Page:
We were having a discussion about what jobs would get killed off by ‘AI’ first.
I find a lot of the articles about AI taking jobs rather odd and uninformed. And by that they mean ‘machine learning’ - calling it AI is a bit rich as it generally has yet to make the two critical leaps.
- It’s not yet very good at getting from ‘I can classify cats correctly’ to ‘I can provide you a meaningful model of how to classify cats that you can act upon’
- It can’t discuss its model of cats with other systems and debate and reason about it and improvements. When Alexa and Siri start arguing with each other about the best way for you to get to the airport on time - then worry.
There are IMHO four things that define whether a human job can usefully be done by machine learning
The first is simple - what happens when it breaks. If there is a defined safe simple behaviour for ‘wtf I don’t know’ then it’s much easier to automate. It’s why we have years old self driving production trains on things like the Docklands Light Railway but not serious self driving cars. The ‘help I’ve gone wrong’ response for a light railway vehicle is to brake at a precalculated rate to stop ASAP without hurting the people inside. The ‘help I’ve gone wrong’ response for a car is seriously complicated and one humans often get wrong. Car accidents are full of ‘if only I had xyz then’
The second one is that it has to be reasonable predictable and have lots of labelled training data. If it’s not predictable then you lose (human or otherwise). The more complex it gets the more data you need (and current systems need way more than humans and are fragile). That also plays into the first problem. If you have a complex system where ‘help’ is not an acceptable response then you need a hell of a lot of data. Not good for self driving cars that have to be able to deal with bizarre rare events like deer jumping over fences, people climbing out of manholes and tornadoes. None of which feature prominently in data sets. Does a Google self drive car understand a tornado - I’d love to know ?
The third is context. A system can have a lot of inputs that are not obvious and require additional information to process. A human finding that a line of cones blocks the path from their drive way to the road is likely to have the contextual data to conclude that drunk students have been at work for example. In a system with very little context life is a lot easier.
The most critical of all though is what is in systems called variety. The total number of different states you have to manage. A system that can properly manage something has (we believe) to have more states than the system it manages. It’s a thing called ‘Ashby’s law’ although ‘law’ might be the wrong word for it given in the general armwaving systems context there isn’t a mathematical proof for it.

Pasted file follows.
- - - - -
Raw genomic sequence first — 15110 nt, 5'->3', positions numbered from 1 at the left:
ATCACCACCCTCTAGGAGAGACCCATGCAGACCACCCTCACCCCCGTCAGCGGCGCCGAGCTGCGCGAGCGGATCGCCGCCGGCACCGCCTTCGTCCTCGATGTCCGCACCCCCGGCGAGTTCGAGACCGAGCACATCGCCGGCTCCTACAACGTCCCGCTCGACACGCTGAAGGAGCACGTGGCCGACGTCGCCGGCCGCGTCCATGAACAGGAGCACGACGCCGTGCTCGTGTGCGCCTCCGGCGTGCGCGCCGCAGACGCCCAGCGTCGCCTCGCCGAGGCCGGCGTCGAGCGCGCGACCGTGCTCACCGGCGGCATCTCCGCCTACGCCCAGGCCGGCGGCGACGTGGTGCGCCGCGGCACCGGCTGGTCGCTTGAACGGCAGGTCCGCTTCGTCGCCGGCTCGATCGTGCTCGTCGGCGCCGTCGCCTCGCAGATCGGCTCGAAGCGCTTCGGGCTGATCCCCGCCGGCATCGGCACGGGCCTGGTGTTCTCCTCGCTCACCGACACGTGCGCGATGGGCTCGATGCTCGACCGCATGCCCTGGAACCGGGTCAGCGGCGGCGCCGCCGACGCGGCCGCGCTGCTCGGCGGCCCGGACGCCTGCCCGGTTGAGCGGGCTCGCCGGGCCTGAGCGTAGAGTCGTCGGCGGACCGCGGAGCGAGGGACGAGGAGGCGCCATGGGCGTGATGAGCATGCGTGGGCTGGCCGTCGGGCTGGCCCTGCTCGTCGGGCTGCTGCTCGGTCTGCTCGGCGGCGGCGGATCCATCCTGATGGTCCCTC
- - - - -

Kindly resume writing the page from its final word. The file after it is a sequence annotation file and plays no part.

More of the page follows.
It’s why an IT department can handle lost passwords but falls apart when someone phones up to complain the printer is telling them to subscribe to youtube videos. It’s why the US tax system is so complicated and it leads to a whole pile of other fun things (such as never being able to understand yourself entirely). It’s also the other half of why a drunk student can outwit a self driving car.
Variety is a huge challenge for machine systems. It’s why burger flipping robots are easier than serving robots. It’s why security may well be the last job that gets automated in a shop. Automatic shelf stocking - not too hard, there are challenges. automatic sales - usually easy. Dealing with 8 drunk people swaying around the shop taking and drinking cans… difficult. Security folks may not be well paid but they actually have to deal with an enormous amount of variety and context.
Whilst it’s not usually phrased in AI terms we do actually know a hell of a lot about variety, systems that cope with it and structure through systems modelling, management cybernetics and the like going back to work in the early 1970s by folks like Stafford Beer (who is as interesting as his name) on viable system models - all the feedback loops and arrangements you need to have to make something that is actually functional and adaptable.
Back however to ‘what will machine learning kill off first’ (and not in the sense of run over in automated cars) we need something that has
- a ‘meh’ failure case
- a large amount of training data, preferably well labelled, online and easily bulk fed to the learning end of the system
- as little need for complex contextual information as possible
- not too much complex variety and state
It would also be nice if people would rate the output for free to help improve the model.
There are two obvious candidates. The first - cat pictures - doesn’t have enough commercial value, so while it would be funny to create a site that posts infinite made up cat pictures every Saturday it’s probably an academic or for laughs project.
The second is photographic porn (not video - far too much context and variety in physics models). There is a vast amount of training data, lots of labels and rating information and relatively low context and variety. The failure case is ‘wtf, reload’ and a lot of the training is already being done - for filters.
That therefore was my guess for the debate - that the obvious early deployment of machine learning is actually a non internet connected, unfirewallable app that produces still pornography on demand - without having to employ any models (except mathematical ones)